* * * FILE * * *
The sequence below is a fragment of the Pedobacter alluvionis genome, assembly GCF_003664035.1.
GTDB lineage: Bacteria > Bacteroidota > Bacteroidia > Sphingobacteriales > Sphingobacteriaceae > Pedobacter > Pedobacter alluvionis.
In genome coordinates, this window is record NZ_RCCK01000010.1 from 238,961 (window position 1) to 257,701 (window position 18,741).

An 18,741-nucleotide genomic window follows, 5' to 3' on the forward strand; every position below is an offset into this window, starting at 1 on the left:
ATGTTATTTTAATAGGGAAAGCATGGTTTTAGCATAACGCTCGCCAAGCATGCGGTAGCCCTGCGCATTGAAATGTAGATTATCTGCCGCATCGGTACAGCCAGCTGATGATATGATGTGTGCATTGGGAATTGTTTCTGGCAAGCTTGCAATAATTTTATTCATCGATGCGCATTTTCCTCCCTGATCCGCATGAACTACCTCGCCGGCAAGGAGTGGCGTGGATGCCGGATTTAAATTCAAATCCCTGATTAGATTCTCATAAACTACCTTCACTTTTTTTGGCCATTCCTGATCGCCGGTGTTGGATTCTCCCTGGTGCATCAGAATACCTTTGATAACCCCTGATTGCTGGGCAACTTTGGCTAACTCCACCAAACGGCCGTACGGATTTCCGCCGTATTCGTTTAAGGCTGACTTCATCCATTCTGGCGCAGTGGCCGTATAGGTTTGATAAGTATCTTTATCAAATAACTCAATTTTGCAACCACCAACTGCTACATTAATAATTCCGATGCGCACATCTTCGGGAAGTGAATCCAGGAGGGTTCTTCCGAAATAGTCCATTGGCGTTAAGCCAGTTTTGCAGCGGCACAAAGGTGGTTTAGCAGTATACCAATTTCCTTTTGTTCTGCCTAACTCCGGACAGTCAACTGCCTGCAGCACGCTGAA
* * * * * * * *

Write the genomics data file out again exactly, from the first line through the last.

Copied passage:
The sequence below is a fragment of the Pedobacter alluvionis genome, assembly GCF_003664035.1.
GTDB lineage: Bacteria > Bacteroidota > Bacteroidia > Sphingobacteriales > Sphingobacteriaceae > Pedobacter > Pedobacter alluvionis.
In genome coordinates, this window is record NZ_RCCK01000010.1 from 238,961 (window position 1) to 257,701 (window position 18,741).

An 18,741-nucleotide genomic window follows, 5' to 3' on the forward strand; every position below is an offset into this window, starting at 1 on the left:
ATGTTATTTTAATAGGGAAAGCATGGTTTTAGCATAACGCTCGCCAAGCATGCGGTAGCCCTGCGCATTGAAATGTAGATTATCTGCCGCATCGGTACAGCCAGCTGATGATATGATGTGTGCATTGGGAATTGTTTCTGGCAAGCTTGCAATAATTTTATTCATCGATGCGCATTTTCCTCCCTGATCCGCATGAACTACCTCGCCGGCAAGGAGTGGCGTGGATGCCGGATTTAAATTCAAATCCCTGATTAGATTCTCATAAACTACCTTCACTTTTTTTGGCCATTCCTGATCGCCGGTGTTGGATTCTCCCTGGTGCATCAGAATACCTTTGATAACCCCTGATTGCTGGGCAACTTTGGCTAACTCCACCAAACGGCCGTACGGATTTCCGCCGTATTCGTTTAAGGCTGACTTCATCCATTCTGGCGCAGTGGCCGTATAGGTTTGATAAGTATCTTTATCAAATAACTCAATTTTGCAACCACCAACTGCTACATTAATAATTCCGATGCGCACATCTTCGGGAAGTGAATCCAGGAGGGTTCTTCCGAAATAGTCCATTGGCGTTAAGCCAGTTTTGCAGCGGCACAAAGGTGGTTTAGCAGTATACCAATTTCCTTTTGTTCTGCCTAACTCCGGACAGTCAACTGCCTGCAGCACGCTGAA